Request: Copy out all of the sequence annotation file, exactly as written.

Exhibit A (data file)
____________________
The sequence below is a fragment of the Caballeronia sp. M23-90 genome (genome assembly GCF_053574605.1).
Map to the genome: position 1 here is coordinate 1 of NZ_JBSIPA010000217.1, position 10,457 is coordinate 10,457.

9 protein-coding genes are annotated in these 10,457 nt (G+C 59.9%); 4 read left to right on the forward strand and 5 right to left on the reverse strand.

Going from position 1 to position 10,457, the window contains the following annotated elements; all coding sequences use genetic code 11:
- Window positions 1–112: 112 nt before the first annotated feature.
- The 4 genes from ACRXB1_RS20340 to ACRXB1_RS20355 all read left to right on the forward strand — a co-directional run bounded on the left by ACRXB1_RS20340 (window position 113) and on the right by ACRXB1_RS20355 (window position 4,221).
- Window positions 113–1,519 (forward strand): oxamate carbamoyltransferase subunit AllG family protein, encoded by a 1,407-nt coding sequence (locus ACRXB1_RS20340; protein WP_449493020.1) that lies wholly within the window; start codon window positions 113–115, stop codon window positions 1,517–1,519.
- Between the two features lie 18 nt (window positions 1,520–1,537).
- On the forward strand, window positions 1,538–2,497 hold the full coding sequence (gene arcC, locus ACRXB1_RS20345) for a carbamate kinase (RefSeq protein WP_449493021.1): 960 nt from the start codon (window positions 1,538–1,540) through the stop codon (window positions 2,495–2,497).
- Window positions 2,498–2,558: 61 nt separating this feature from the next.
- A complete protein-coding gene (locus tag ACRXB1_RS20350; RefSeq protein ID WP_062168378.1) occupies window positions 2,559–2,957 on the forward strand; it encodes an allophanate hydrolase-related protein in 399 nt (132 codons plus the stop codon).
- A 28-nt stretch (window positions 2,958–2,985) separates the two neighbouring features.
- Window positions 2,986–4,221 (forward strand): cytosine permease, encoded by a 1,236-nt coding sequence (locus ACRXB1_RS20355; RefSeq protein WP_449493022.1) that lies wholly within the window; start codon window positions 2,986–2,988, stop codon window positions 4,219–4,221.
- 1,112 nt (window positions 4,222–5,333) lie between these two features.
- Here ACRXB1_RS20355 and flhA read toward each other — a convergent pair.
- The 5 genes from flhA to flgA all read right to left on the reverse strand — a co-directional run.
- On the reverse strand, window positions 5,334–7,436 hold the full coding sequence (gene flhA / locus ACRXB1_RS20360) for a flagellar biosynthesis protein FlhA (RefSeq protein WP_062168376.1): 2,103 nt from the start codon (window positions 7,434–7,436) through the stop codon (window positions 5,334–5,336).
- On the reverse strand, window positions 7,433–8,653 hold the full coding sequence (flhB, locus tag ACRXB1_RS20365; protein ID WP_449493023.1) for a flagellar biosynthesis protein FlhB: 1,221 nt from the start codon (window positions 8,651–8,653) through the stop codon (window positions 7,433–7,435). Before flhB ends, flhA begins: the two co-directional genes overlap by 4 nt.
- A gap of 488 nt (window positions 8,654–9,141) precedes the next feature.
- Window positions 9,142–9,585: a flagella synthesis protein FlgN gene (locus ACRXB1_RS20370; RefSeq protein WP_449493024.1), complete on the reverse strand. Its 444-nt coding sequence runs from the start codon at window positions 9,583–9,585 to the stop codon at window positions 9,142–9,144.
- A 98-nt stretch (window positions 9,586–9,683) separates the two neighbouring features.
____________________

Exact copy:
The sequence below is a fragment of the Caballeronia sp. M23-90 genome (genome assembly GCF_053574605.1).
Map to the genome: position 1 here is coordinate 1 of NZ_JBSIPA010000217.1, position 10,457 is coordinate 10,457.

9 protein-coding genes are annotated in these 10,457 nt (G+C 59.9%); 4 read left to right on the forward strand and 5 right to left on the reverse strand.

Going from position 1 to position 10,457, the window contains the following annotated elements; all coding sequences use genetic code 11:
- Window positions 1–112: 112 nt before the first annotated feature.
- The 4 genes from ACRXB1_RS20340 to ACRXB1_RS20355 all read left to right on the forward strand — a co-directional run bounded on the left by ACRXB1_RS20340 (window position 113) and on the right by ACRXB1_RS20355 (window position 4,221).
- Window positions 113–1,519 (forward strand): oxamate carbamoyltransferase subunit AllG family protein, encoded by a 1,407-nt coding sequence (locus ACRXB1_RS20340; protein WP_449493020.1) that lies wholly within the window; start codon window positions 113–115, stop codon window positions 1,517–1,519.
- Between the two features lie 18 nt (window positions 1,520–1,537).
- On the forward strand, window positions 1,538–2,497 hold the full coding sequence (gene arcC, locus ACRXB1_RS20345) for a carbamate kinase (RefSeq protein WP_449493021.1): 960 nt from the start codon (window positions 1,538–1,540) through the stop codon (window positions 2,495–2,497).
- Window positions 2,498–2,558: 61 nt separating this feature from the next.
- A complete protein-coding gene (locus tag ACRXB1_RS20350; RefSeq protein ID WP_062168378.1) occupies window positions 2,559–2,957 on the forward strand; it encodes an allophanate hydrolase-related protein in 399 nt (132 codons plus the stop codon).
- A 28-nt stretch (window positions 2,958–2,985) separates the two neighbouring features.
- Window positions 2,986–4,221 (forward strand): cytosine permease, encoded by a 1,236-nt coding sequence (locus ACRXB1_RS20355; RefSeq protein WP_449493022.1) that lies wholly within the window; start codon window positions 2,986–2,988, stop codon window positions 4,219–4,221.
- 1,112 nt (window positions 4,222–5,333) lie between these two features.
- Here ACRXB1_RS20355 and flhA read toward each other — a convergent pair.
- The 5 genes from flhA to flgA all read right to left on the reverse strand — a co-directional run.
- On the reverse strand, window positions 5,334–7,436 hold the full coding sequence (gene flhA / locus ACRXB1_RS20360) for a flagellar biosynthesis protein FlhA (RefSeq protein WP_062168376.1): 2,103 nt from the start codon (window positions 7,434–7,436) through the stop codon (window positions 5,334–5,336).
- On the reverse strand, window positions 7,433–8,653 hold the full coding sequence (flhB, locus tag ACRXB1_RS20365; protein ID WP_449493023.1) for a flagellar biosynthesis protein FlhB: 1,221 nt from the start codon (window positions 8,651–8,653) through the stop codon (window positions 7,433–7,435). Before flhB ends, flhA begins: the two co-directional genes overlap by 4 nt.
- A gap of 488 nt (window positions 8,654–9,141) precedes the next feature.
- Window positions 9,142–9,585: a flagella synthesis protein FlgN gene (locus ACRXB1_RS20370; RefSeq protein WP_449493024.1), complete on the reverse strand. Its 444-nt coding sequence runs from the start codon at window positions 9,583–9,585 to the stop codon at window positions 9,142–9,144.
- A 98-nt stretch (window positions 9,586–9,683) separates the two neighbouring features.